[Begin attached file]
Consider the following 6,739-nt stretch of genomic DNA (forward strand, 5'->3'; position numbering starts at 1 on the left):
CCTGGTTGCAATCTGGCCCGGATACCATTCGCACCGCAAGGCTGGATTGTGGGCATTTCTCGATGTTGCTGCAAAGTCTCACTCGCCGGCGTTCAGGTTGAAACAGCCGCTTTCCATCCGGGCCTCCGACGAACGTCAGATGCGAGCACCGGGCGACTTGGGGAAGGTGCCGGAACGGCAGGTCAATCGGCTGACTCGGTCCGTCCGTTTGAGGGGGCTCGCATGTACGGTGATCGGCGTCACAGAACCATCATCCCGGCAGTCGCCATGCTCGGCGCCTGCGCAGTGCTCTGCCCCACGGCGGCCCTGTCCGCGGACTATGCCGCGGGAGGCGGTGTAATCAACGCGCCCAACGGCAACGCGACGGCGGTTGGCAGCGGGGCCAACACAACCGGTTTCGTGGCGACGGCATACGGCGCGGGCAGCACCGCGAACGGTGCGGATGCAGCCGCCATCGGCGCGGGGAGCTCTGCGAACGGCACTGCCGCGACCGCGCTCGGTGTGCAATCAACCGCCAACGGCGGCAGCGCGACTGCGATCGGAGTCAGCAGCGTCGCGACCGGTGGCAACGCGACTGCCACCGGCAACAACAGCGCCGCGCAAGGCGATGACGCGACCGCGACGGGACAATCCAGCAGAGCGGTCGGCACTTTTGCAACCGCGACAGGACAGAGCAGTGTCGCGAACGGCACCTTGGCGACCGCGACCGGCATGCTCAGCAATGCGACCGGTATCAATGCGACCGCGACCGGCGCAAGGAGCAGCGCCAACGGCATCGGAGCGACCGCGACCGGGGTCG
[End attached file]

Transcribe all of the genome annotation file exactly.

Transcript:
Consider the following 6,739-nt stretch of genomic DNA (forward strand, 5'->3'; position numbering starts at 1 on the left):
CCTGGTTGCAATCTGGCCCGGATACCATTCGCACCGCAAGGCTGGATTGTGGGCATTTCTCGATGTTGCTGCAAAGTCTCACTCGCCGGCGTTCAGGTTGAAACAGCCGCTTTCCATCCGGGCCTCCGACGAACGTCAGATGCGAGCACCGGGCGACTTGGGGAAGGTGCCGGAACGGCAGGTCAATCGGCTGACTCGGTCCGTCCGTTTGAGGGGGCTCGCATGTACGGTGATCGGCGTCACAGAACCATCATCCCGGCAGTCGCCATGCTCGGCGCCTGCGCAGTGCTCTGCCCCACGGCGGCCCTGTCCGCGGACTATGCCGCGGGAGGCGGTGTAATCAACGCGCCCAACGGCAACGCGACGGCGGTTGGCAGCGGGGCCAACACAACCGGTTTCGTGGCGACGGCATACGGCGCGGGCAGCACCGCGAACGGTGCGGATGCAGCCGCCATCGGCGCGGGGAGCTCTGCGAACGGCACTGCCGCGACCGCGCTCGGTGTGCAATCAACCGCCAACGGCGGCAGCGCGACTGCGATCGGAGTCAGCAGCGTCGCGACCGGTGGCAACGCGACTGCCACCGGCAACAACAGCGCCGCGCAAGGCGATGACGCGACCGCGACGGGACAATCCAGCAGAGCGGTCGGCACTTTTGCAACCGCGACAGGACAGAGCAGTGTCGCGAACGGCACCTTGGCGACCGCGACCGGCATGCTCAGCAATGCGACCGGTATCAATGCGACCGCGACCGGCGCAAGGAGCAGCGCCAACGGCATCGGAGCGACCGCGACCGGGGTCG